If you know me, personally, you know that I am a good caretaker of things. Half my clothes are decades old but show little signs of wear; I still accessorize with bracelets that were given to me for my Bat Mitzvah; and I took the above photo with my temperamental iphone 5S. In fact, I recently purchased a new coat to replace the one I bought a decade ago for my first commuter job between Providence and Boston. Most of the down filling is gone but it is otherwise in impeccable condition—so much so that I just gave it to a neighbor so she would have a warmer coat for the winter.
So, it should come as no surprise that until yesterday, I have been using a pristine Pantone Formula Guide from 2004. If you are unfamiliar with Pantone Formula Guides, the Pantone Matching System (PMS) is used in a variety of industries, primarily printing, though sometimes in the manufacturing of colored paint, fabric, and plastics, to ensure color consistency when producing materials. Most companies and organizations have specific PMS colors that are used in their branding so that their logo prints the same color, whether by an online printer or local professional printer. For a real time example, see page 2 of Target's guidelines where they reference PMS 186 as Target Red.
Color can be a beast for any designer. How something prints on coated versus uncoated paper, by offset versus digital printing, or using a spot color (like PMS 186) versus CMYK (the printing process of creating the same color as a spot color by mixing percentages of Cyan, Magenta, Yellow, or BlacK inks) can have widely varying results. For nonprofits and smaller businesses, printing CMYK is generally cheaper than purchasing special spot inks for large print jobs. According to Pantone, "CMYK process colors only match PMS 55% of the time." While I do my best to explain this reality to my clients and prepare them for variations, I respect the desire to have color match as perfectly as possible and I know the pain of seeing the same branded color looking like four different hues across four different printed materials printed by four different printers. It happens.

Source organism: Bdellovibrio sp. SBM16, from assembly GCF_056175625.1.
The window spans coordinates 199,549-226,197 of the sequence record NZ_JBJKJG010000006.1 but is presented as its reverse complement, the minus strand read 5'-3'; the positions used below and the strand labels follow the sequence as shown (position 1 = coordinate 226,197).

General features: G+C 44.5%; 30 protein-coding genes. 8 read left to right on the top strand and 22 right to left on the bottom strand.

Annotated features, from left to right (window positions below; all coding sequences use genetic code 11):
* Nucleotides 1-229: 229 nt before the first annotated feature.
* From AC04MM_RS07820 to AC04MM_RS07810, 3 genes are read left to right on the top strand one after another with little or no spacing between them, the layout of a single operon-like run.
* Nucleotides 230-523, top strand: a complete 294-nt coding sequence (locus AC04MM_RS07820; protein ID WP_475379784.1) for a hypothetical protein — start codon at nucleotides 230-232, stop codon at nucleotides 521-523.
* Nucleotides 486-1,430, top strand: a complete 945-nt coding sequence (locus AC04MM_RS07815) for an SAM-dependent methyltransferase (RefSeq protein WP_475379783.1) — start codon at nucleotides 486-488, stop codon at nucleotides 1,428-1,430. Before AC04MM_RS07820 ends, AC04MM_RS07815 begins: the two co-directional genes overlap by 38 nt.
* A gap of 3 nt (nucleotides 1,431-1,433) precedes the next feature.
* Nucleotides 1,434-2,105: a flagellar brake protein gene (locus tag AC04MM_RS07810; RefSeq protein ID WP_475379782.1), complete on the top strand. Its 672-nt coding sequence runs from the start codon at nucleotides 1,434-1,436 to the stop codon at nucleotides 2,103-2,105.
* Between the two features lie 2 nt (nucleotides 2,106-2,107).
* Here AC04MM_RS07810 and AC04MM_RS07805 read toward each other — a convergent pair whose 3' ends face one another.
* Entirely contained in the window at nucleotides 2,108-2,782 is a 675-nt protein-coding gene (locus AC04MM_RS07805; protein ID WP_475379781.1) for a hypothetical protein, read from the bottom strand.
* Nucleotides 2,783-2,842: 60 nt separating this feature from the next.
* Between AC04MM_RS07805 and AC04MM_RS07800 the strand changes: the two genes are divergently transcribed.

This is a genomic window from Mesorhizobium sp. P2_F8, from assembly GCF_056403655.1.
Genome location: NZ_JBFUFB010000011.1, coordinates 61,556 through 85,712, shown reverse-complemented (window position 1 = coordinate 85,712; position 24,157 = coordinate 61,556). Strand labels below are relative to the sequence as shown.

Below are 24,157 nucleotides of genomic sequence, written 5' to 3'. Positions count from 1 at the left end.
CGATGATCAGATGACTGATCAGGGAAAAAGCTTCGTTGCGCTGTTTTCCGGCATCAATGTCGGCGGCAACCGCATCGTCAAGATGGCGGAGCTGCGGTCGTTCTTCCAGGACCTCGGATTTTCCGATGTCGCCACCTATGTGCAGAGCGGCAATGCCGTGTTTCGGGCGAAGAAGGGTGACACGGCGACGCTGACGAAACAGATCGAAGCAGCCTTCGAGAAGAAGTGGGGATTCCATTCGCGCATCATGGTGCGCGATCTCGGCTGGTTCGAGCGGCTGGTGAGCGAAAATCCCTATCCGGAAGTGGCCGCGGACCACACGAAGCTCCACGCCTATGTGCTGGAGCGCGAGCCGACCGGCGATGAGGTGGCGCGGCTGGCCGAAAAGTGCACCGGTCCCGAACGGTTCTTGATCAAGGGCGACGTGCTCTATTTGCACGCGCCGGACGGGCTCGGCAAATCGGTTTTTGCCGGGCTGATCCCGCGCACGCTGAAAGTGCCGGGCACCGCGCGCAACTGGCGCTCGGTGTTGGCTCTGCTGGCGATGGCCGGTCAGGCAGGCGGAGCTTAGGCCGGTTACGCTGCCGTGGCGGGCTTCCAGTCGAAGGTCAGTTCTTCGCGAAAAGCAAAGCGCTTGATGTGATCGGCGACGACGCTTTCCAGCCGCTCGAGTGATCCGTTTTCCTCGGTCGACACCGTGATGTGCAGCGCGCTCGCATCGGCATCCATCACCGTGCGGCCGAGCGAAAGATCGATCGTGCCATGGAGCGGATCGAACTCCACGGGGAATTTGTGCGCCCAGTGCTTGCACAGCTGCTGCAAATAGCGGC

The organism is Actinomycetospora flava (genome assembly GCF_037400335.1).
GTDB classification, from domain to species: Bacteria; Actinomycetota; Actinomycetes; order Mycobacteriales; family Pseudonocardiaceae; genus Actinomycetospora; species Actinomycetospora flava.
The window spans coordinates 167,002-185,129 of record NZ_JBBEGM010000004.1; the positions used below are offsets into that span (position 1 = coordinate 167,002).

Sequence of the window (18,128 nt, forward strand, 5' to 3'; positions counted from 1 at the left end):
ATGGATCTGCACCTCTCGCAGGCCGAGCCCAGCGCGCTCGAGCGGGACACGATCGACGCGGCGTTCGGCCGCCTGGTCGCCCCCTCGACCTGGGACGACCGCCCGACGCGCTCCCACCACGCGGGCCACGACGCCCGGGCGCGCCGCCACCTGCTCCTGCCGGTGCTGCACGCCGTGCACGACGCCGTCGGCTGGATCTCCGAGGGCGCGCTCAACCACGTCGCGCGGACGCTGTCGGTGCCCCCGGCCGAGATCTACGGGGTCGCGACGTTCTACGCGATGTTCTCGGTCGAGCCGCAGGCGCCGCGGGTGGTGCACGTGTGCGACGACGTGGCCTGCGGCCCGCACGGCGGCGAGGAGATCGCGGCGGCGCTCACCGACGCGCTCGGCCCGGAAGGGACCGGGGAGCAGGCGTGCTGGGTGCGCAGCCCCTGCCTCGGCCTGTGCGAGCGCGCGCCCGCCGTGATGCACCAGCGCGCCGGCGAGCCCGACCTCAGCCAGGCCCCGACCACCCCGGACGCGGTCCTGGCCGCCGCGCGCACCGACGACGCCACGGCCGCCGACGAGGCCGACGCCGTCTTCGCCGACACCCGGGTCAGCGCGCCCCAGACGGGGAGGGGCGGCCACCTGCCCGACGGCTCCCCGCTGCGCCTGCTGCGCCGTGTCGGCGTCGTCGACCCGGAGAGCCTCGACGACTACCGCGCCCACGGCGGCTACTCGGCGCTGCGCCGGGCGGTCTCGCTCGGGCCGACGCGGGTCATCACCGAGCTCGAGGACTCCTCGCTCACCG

Using the PMS system, at least we can try to have some control over how colors will look when printed or on a mobile device. To that end, I am finally retiring my hardworking Formula Guide and replacing it with a brand new, up-to-date, Color Bridge system that offers CMYK, Hex, and RGB values for each PMS Color. For every spot color, the formula for CMYK breakdowns is indicated along with the Hex code for HTML and the RGB (Red, Green Blue) mix for screens. It is a lot to consider but working with your printer and graphic designer, color consistency can be a manageable process.
To the left is a Pre-Press Print Guide that I designed in 2012 for a class at Rhode Island School of Design. It is somewhat outdated but have a look if you have always wondered what "GIF" stands for or would like a peak into the brain of graphic designer who is preparing a file for print.
Taking excellent care of my clients is an integral part of my job. Like my winter coat, I aim to hold on to them for a good, long time.